Theater Takeaway: Trinity Rep’s Oklahoma!

You’ll laugh until you cry, and you’ll cry some more when it’s over.

When you wake up singing “Oh what a beautiful morning, oh what a beautiful day,” you know you did something right the night before.

For me, it was catching Trinity Repertory Company’s Oklahoma!, the theater’s final show of the 2015/2016 season. Trinity Rep decided to go out with a bang, and they brought in directorial reinforcements in the form of Hollywood star Richard Jenkins and his wife, Sharon, a choreographer, who live in Cumberland and earned their stage chops at Trinity Rep back in the ’70s.

With thoughtfulness and precision, the Jenkinses introduce us to Curly, Laurey, Ado Annie, Jud Fry and other down-home characters searching for companionship and revenge in Oklahoma territory at the turn of the twentieth century. With the Trinity Rep touch, Rodgers and Hammerstein’s musical, which opened on Broadway in 1943, still feels relevant and — dare I say it — a little bit risky, too.

Trinity Repertory Company’s Oklahoma! sticks with you several hours after the curtain drops and, if you’re lucky, well into the next day. It’s the most fun you’ll have at the theater, and you’ll be sad when it’s over.

Here’s the takeaway:


The Star Power is Potent.

I’m not ashamed to write that I creeped on an unsuspecting Richard Jenkins (of Olive Kitteridge, Stepbrothers and Eat, Pray, Love fame) from the second-floor balcony before the show on Monday night. (Read Pippa Jack’s Q and A with the actor and director here.) But I forgot all about Hollywood’s rising cult figure mere bars into actor Charlie Thurston’s chill-inducing rendition of “Oh, What a Beautiful Morning.” As cowman Curly McLain, Thurston is charming and boyish and wholesome and brash. Despite his flaws, we root for him to win the heart of tough-as-nails Laurey (played by resident actor Rachael Warren, who surprises me every time with her incredible, booming vocals). Although Thurston has worked as a resident actor at Trinity Rep for three seasons, I couldn’t help but think: A star is born.


The Design is Gorgeously Minimalist.

According to a story by Channing Gray in the Providence Journal, Richard and Sharon Jenkins approached Trinity Rep artistic director Curt Columbus with a black and white photograph and a big idea. The photo, according to Gray’s story, depicted a group of settlers with “their most prized, or perhaps only, possessions in tow: a buckboard, cow and organ.” The couple wanted to deconstruct Rodgers and Hammerstein’s groundbreaking musical — strip it bare and focus on the people at the center of the story.

But the final production — designed by the inimitable Eugene Lee — takes it one notch further. The set is nothing more than a handful of sepia posters and a few perches made from unfinished two-by-fours. It forces the audience to focus less on the corn “as high as an elephant’s eye” or the “Surry with the fringe on top” and more on the characters. According to Denise Dowling’s May 2015 profile of the set designer, Eugene Lee “hates scenery but loves theater; he believes that actors are always more important than the scenery.” Oklahoma! exemplifies that notion.


Rebecca Gibel Plays a Riotous, Libidinous Ado Annie.

Oklahoma! opened on Broadway seventy-three years ago, yet I’m still scandalized by all the sex talk. (Scandalized, but loving every minute it.) Trinity Rep resident actor Rebecca Gibel’s Ado Annie, like Thurston’s Curly, is an unusual amalgam of traits: She’s sweet but oversexed, wide-eyed yet cognizant of the urges of men — and happy to oblige them. She has a couple of boyfriends and gives in to each of them, trembling with her own uncontrollable desires. During Gibel’s solo number, “I Can’t Say No,” the audience literally roars with laughter. Rare is the day when you can sit in a room with hundreds of people and hoot in harmony. Thanks, Ado Annie and Rebecca Gibel, for the belly laughs.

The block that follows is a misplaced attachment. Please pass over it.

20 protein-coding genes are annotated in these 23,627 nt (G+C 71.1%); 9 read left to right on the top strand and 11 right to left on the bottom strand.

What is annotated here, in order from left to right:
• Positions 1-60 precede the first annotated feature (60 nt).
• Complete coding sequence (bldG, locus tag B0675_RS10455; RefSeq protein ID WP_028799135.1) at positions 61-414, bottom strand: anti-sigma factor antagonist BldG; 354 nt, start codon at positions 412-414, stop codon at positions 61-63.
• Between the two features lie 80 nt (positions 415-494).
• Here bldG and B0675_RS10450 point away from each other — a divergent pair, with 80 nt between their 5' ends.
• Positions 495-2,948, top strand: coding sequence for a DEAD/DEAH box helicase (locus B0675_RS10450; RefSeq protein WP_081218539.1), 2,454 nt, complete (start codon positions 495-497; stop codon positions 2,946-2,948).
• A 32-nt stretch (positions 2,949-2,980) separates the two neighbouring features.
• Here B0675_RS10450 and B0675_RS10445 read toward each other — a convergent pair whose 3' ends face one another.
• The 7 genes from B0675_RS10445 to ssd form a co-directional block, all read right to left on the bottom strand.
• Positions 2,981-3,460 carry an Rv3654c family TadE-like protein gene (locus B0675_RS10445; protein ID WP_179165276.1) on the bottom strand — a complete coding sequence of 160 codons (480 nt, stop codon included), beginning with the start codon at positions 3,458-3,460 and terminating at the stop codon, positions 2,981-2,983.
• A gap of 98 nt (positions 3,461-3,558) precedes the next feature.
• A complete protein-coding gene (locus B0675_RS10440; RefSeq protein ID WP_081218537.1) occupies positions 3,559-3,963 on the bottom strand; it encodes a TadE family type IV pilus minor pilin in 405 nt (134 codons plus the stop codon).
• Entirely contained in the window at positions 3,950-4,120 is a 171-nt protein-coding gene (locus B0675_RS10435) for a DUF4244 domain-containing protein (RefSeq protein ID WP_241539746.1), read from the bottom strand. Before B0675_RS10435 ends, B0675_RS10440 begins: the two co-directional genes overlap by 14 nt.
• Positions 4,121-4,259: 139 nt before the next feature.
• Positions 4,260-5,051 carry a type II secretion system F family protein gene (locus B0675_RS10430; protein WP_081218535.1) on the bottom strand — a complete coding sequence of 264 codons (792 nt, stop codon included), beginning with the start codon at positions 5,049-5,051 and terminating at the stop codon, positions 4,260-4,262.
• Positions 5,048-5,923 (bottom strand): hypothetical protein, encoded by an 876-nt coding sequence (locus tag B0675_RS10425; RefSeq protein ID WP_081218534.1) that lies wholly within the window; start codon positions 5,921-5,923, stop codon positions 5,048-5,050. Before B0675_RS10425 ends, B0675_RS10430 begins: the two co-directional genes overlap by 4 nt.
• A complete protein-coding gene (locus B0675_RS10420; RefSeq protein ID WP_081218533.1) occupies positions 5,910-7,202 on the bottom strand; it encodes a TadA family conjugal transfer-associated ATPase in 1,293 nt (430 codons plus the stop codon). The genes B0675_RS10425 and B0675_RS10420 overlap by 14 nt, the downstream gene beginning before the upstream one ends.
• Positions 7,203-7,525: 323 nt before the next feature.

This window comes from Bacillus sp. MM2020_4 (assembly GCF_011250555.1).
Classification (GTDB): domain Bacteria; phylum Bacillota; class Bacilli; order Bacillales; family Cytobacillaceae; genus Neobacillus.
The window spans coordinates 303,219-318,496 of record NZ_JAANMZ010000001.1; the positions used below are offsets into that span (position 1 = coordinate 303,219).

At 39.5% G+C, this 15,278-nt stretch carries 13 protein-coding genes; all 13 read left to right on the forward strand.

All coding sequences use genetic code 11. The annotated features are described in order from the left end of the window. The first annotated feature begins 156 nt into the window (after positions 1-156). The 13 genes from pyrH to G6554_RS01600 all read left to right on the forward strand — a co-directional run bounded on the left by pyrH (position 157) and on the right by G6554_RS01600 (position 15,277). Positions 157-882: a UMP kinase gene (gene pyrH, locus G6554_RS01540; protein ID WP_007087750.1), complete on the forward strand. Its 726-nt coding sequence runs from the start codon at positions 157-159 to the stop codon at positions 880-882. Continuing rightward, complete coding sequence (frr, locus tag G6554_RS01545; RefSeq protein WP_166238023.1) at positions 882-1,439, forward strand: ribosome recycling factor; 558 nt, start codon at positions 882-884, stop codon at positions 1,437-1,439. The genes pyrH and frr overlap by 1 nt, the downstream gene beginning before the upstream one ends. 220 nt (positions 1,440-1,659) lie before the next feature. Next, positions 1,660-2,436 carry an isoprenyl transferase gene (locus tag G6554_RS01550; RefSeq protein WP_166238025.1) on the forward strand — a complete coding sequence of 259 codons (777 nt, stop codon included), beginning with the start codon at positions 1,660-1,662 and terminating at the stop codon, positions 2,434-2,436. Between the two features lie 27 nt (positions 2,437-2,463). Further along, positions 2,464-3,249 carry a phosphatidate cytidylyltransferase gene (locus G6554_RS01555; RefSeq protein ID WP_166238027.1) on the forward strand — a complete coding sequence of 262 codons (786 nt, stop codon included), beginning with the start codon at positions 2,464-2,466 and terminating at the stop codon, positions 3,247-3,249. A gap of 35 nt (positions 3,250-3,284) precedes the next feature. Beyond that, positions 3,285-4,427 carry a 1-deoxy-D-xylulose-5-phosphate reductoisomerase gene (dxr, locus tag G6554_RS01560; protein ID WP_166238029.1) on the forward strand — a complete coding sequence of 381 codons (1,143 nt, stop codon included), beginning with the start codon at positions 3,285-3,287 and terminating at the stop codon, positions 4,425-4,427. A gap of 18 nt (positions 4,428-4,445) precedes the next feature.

The Drug-Induced Dream Ballet is Scarier than the Actual Violence.

…And I prefer it that way. Laurey, played by Rachael Warren, huffs smelling salts peddled by a slimy travelling salesman (played by the hilarious Stephen Thorne) to decide who should take her to the box social dance: Curly or Jud, a disturbed farmhand played by Joe Wilson Jr. Laurey’s ballet scene, lit only by a swinging light bulb, begins sweetly, with Laurey imagining a life with Curly. But it takes a foreboding turn. Laurie’s afraid of Jud, and her dream sets up a violent scene later in the show that happens fast and doesn’t dampen the hard-earned laughs from earlier in the play. Oklahoma! is an escape, after all.


Joe Wilson Jr. is as Versatile as it Gets.

He’s played a martyr (Jim Casy, Grapes of Wrath). He’s played a redeemed villain (Scrooge, A Christmas Carol.) He’s even played a conman of epic proportions (George, Intimate Apparel). But a kicked-dog of a man with a menacing, violent streak? Well, Joe Wilson Jr. can do that, too. We, as the audience, understand why Jud Fry is sick in the head. He’s a hired hand who’s cooped up in a smokehouse with little human interaction. His rival presses him to kill himself in an ironically upbeat ditty. His life savings is $40. And the woman he loves is afraid of him. But even though we understand, we still fear for the lives of our darling couple, Curly and Laurey. Wilson Jr. accomplishes a great feat in his portrayal of Jud Fry: He’s not the redeemed villain, nor is he the opportunistic conman the audience comes to loathe. He’s somewhere in between — a place that’s rooted in reality, where we can sympathize with him but we don’t want him to get too close.  


Trinity Repertory Company’s Oklahoma! is onstage now through June 5. Visit for more information.